In February 1949, as part of the cease-fire agreement with Egypt, the Egyptian brigade that had been surrounded in the “Faluja pocket” withdrew. The inhabitants of the village remained there, along with those of Iraq al-Manshiyeh and about 1,000 Palestinian refugees from other villages. Some of the people of Faluja had already fled from the Israeli bombings and bombardments in October 1948. The military government that was established not only barred them from returning, they did everything possible to terrorize those who remained so they would flee. The man who initiated the terrorizing campaign was Yigal Allon, and it was carried out by Yitzhak Rabin, according to the website Zochrot, based on the historian Benny Morris. In other words: Israel made clear to Ziada’s parents and grandparents that they did not deserve to go on living in the place where they were born and where their families had lived for hundreds of years, and if they valued their lives, they should seek somewhere else to live.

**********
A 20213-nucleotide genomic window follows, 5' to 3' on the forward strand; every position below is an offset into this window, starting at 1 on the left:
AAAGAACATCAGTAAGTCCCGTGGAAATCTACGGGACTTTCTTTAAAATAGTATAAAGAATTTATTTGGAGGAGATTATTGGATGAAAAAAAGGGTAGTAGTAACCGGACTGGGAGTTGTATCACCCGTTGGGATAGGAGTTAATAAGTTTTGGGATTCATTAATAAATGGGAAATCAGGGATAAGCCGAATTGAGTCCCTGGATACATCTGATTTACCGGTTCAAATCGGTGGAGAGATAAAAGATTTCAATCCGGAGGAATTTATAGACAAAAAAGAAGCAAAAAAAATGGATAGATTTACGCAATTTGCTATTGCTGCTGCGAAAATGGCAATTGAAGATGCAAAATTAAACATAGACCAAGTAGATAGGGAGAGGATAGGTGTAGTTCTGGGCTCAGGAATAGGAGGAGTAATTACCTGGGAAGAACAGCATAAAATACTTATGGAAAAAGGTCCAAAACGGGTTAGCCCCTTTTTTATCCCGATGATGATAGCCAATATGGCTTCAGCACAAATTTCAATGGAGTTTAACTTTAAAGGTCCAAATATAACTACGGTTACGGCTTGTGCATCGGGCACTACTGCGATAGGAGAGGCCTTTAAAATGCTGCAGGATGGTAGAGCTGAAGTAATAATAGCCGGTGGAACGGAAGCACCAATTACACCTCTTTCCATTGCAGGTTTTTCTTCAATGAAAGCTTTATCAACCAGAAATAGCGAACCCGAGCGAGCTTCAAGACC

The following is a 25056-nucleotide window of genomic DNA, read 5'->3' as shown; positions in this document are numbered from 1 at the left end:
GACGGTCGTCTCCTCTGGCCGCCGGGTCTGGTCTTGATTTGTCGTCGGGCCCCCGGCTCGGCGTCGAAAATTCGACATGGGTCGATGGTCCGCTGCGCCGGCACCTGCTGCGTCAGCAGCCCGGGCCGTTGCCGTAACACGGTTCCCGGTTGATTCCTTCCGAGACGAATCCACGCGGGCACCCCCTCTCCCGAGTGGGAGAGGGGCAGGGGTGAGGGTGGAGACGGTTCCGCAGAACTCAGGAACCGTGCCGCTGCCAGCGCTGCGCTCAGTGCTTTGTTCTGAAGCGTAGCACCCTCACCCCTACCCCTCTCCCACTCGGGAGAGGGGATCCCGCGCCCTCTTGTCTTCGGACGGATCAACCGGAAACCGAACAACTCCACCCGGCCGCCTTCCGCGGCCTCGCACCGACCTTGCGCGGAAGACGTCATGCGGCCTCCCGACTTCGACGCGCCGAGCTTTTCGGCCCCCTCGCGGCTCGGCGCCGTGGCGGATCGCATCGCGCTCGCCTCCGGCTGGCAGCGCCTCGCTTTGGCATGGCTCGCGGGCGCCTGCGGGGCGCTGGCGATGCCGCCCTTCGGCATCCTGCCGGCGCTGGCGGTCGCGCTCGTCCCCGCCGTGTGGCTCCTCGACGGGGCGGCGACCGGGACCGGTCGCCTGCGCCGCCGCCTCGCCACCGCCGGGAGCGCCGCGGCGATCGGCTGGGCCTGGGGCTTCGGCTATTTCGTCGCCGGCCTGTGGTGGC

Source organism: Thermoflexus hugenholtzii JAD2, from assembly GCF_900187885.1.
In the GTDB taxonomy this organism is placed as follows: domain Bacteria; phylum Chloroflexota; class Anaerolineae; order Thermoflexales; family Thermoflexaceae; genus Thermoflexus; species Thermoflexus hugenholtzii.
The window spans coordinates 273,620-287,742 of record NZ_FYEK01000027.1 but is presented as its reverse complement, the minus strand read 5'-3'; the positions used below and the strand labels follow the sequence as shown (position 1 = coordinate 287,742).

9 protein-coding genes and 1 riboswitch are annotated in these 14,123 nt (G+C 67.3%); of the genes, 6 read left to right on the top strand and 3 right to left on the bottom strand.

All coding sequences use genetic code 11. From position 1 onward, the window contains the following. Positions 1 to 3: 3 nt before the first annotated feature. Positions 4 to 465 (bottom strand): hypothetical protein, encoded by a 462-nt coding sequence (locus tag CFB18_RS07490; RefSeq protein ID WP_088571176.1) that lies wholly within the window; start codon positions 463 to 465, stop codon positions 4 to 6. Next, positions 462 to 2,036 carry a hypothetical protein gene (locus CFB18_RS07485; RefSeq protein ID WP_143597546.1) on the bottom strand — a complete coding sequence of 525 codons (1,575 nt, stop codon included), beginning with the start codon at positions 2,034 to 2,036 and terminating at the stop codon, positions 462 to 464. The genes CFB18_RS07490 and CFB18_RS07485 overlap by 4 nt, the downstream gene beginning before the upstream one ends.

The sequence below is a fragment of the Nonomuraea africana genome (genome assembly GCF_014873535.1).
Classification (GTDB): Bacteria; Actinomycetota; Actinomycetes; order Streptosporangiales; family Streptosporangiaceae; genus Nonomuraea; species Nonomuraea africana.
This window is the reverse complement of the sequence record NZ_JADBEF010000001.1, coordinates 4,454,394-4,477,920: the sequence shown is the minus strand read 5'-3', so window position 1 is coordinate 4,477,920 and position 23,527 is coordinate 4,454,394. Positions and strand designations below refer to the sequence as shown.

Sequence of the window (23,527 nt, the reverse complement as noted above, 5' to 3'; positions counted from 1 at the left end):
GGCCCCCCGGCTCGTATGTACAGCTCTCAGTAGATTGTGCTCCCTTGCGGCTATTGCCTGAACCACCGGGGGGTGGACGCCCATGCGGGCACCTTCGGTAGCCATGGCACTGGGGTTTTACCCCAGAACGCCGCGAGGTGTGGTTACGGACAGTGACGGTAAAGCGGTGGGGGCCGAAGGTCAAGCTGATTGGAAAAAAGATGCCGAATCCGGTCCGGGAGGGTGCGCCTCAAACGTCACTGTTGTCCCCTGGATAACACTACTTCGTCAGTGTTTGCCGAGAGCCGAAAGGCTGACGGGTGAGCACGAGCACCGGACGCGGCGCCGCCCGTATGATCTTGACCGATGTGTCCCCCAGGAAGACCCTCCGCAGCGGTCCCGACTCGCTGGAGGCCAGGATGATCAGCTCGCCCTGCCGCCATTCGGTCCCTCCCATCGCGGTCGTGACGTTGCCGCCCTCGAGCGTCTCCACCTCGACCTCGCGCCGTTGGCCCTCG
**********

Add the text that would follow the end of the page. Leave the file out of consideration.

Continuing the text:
The Gaza Strip today is a concentration camp, but not like Bergen-Belsen. The differences are clear and known. This writer is opposed to parallels lacking information, knowledge and understanding, drawn for purposes of provocation, but is also opposed to creating hierarchies of suffering, which, whether concealed or openly, justify any suffering that does not reach the “climax” (which we, the Jews, define). The use here of the term “concentration camp” is based on the need to break free of the linguistic bonds of the Nazi period.